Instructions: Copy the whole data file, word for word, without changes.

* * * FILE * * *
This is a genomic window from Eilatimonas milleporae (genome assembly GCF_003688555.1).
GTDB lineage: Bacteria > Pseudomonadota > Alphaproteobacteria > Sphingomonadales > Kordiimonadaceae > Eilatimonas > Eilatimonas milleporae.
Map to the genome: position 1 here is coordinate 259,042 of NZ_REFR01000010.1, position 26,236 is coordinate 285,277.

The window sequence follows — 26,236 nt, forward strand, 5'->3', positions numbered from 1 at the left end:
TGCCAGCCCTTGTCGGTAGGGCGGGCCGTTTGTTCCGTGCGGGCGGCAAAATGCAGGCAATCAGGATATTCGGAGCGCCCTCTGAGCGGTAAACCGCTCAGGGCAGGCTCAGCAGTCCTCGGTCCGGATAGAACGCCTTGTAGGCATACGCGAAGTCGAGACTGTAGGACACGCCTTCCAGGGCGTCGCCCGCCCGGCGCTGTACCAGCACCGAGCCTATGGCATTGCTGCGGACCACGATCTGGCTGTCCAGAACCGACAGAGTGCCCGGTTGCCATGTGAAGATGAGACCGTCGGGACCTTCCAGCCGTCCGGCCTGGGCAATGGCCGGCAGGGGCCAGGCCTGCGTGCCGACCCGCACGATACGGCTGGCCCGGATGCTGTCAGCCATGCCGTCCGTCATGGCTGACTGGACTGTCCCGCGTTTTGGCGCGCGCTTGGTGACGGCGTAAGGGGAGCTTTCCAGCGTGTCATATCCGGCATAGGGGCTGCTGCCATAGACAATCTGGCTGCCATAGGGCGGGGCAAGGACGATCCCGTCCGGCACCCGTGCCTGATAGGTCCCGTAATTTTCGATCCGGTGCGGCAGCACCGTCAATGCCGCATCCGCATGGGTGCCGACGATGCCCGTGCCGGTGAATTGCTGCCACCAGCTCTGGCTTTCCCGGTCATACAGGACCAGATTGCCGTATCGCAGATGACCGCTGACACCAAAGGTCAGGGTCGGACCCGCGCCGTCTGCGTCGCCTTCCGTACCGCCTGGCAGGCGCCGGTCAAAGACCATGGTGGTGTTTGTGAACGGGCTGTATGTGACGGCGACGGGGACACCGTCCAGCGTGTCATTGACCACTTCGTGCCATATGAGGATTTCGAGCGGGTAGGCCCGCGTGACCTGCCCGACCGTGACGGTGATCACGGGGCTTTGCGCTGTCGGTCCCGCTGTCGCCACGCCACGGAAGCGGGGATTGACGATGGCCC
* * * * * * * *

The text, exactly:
This is a genomic window from Eilatimonas milleporae (genome assembly GCF_003688555.1).
GTDB lineage: Bacteria > Pseudomonadota > Alphaproteobacteria > Sphingomonadales > Kordiimonadaceae > Eilatimonas > Eilatimonas milleporae.
Map to the genome: position 1 here is coordinate 259,042 of NZ_REFR01000010.1, position 26,236 is coordinate 285,277.

The window sequence follows — 26,236 nt, forward strand, 5'->3', positions numbered from 1 at the left end:
TGCCAGCCCTTGTCGGTAGGGCGGGCCGTTTGTTCCGTGCGGGCGGCAAAATGCAGGCAATCAGGATATTCGGAGCGCCCTCTGAGCGGTAAACCGCTCAGGGCAGGCTCAGCAGTCCTCGGTCCGGATAGAACGCCTTGTAGGCATACGCGAAGTCGAGACTGTAGGACACGCCTTCCAGGGCGTCGCCCGCCCGGCGCTGTACCAGCACCGAGCCTATGGCATTGCTGCGGACCACGATCTGGCTGTCCAGAACCGACAGAGTGCCCGGTTGCCATGTGAAGATGAGACCGTCGGGACCTTCCAGCCGTCCGGCCTGGGCAATGGCCGGCAGGGGCCAGGCCTGCGTGCCGACCCGCACGATACGGCTGGCCCGGATGCTGTCAGCCATGCCGTCCGTCATGGCTGACTGGACTGTCCCGCGTTTTGGCGCGCGCTTGGTGACGGCGTAAGGGGAGCTTTCCAGCGTGTCATATCCGGCATAGGGGCTGCTGCCATAGACAATCTGGCTGCCATAGGGCGGGGCAAGGACGATCCCGTCCGGCACCCGTGCCTGATAGGTCCCGTAATTTTCGATCCGGTGCGGCAGCACCGTCAATGCCGCATCCGCATGGGTGCCGACGATGCCCGTGCCGGTGAATTGCTGCCACCAGCTCTGGCTTTCCCGGTCATACAGGACCAGATTGCCGTATCGCAGATGACCGCTGACACCAAAGGTCAGGGTCGGACCCGCGCCGTCTGCGTCGCCTTCCGTACCGCCTGGCAGGCGCCGGTCAAAGACCATGGTGGTGTTTGTGAACGGGCTGTATGTGACGGCGACGGGGACACCGTCCAGCGTGTCATTGACCACTTCGTGCCATATGAGGATTTCGAGCGGGTAGGCCCGCGTGACCTGCCCGACCGTGACGGTGATCACGGGGCTTTGCGCTGTCGGTCCCGCTGTCGCCACGCCACGGAAGCGGGGATTGACGATGGCCC